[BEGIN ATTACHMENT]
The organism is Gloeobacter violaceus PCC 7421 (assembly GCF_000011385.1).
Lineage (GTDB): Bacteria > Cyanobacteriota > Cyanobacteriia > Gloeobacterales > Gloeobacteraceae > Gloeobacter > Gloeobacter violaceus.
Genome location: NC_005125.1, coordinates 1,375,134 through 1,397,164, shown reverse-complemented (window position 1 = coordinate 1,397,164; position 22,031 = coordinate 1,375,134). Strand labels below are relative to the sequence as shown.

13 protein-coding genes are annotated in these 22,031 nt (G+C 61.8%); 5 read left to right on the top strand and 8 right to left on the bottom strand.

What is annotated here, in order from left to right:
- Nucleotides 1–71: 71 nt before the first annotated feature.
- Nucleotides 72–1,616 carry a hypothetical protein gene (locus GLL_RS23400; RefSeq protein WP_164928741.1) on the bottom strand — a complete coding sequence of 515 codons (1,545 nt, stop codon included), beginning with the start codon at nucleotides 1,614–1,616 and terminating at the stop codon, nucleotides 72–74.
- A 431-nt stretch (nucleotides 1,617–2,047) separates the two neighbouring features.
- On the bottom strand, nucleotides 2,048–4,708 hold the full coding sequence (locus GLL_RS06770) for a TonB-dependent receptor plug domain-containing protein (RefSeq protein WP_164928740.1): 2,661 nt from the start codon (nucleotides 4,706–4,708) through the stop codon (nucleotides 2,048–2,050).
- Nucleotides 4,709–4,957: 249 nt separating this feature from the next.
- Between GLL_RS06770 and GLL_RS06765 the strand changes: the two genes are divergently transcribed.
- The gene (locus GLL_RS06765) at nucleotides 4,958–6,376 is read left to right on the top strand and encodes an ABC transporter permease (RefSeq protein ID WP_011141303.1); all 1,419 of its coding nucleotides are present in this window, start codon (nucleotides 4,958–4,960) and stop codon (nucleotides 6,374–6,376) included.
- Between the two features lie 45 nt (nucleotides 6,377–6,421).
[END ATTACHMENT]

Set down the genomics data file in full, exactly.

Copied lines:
The organism is Gloeobacter violaceus PCC 7421 (assembly GCF_000011385.1).
Lineage (GTDB): Bacteria > Cyanobacteriota > Cyanobacteriia > Gloeobacterales > Gloeobacteraceae > Gloeobacter > Gloeobacter violaceus.
Genome location: NC_005125.1, coordinates 1,375,134 through 1,397,164, shown reverse-complemented (window position 1 = coordinate 1,397,164; position 22,031 = coordinate 1,375,134). Strand labels below are relative to the sequence as shown.

13 protein-coding genes are annotated in these 22,031 nt (G+C 61.8%); 5 read left to right on the top strand and 8 right to left on the bottom strand.

What is annotated here, in order from left to right:
- Nucleotides 1–71: 71 nt before the first annotated feature.
- Nucleotides 72–1,616 carry a hypothetical protein gene (locus GLL_RS23400; RefSeq protein WP_164928741.1) on the bottom strand — a complete coding sequence of 515 codons (1,545 nt, stop codon included), beginning with the start codon at nucleotides 1,614–1,616 and terminating at the stop codon, nucleotides 72–74.
- A 431-nt stretch (nucleotides 1,617–2,047) separates the two neighbouring features.
- On the bottom strand, nucleotides 2,048–4,708 hold the full coding sequence (locus GLL_RS06770) for a TonB-dependent receptor plug domain-containing protein (RefSeq protein WP_164928740.1): 2,661 nt from the start codon (nucleotides 4,706–4,708) through the stop codon (nucleotides 2,048–2,050).
- Nucleotides 4,709–4,957: 249 nt separating this feature from the next.
- Between GLL_RS06770 and GLL_RS06765 the strand changes: the two genes are divergently transcribed.
- The gene (locus GLL_RS06765) at nucleotides 4,958–6,376 is read left to right on the top strand and encodes an ABC transporter permease (RefSeq protein ID WP_011141303.1); all 1,419 of its coding nucleotides are present in this window, start codon (nucleotides 4,958–4,960) and stop codon (nucleotides 6,374–6,376) included.
- Between the two features lie 45 nt (nucleotides 6,377–6,421).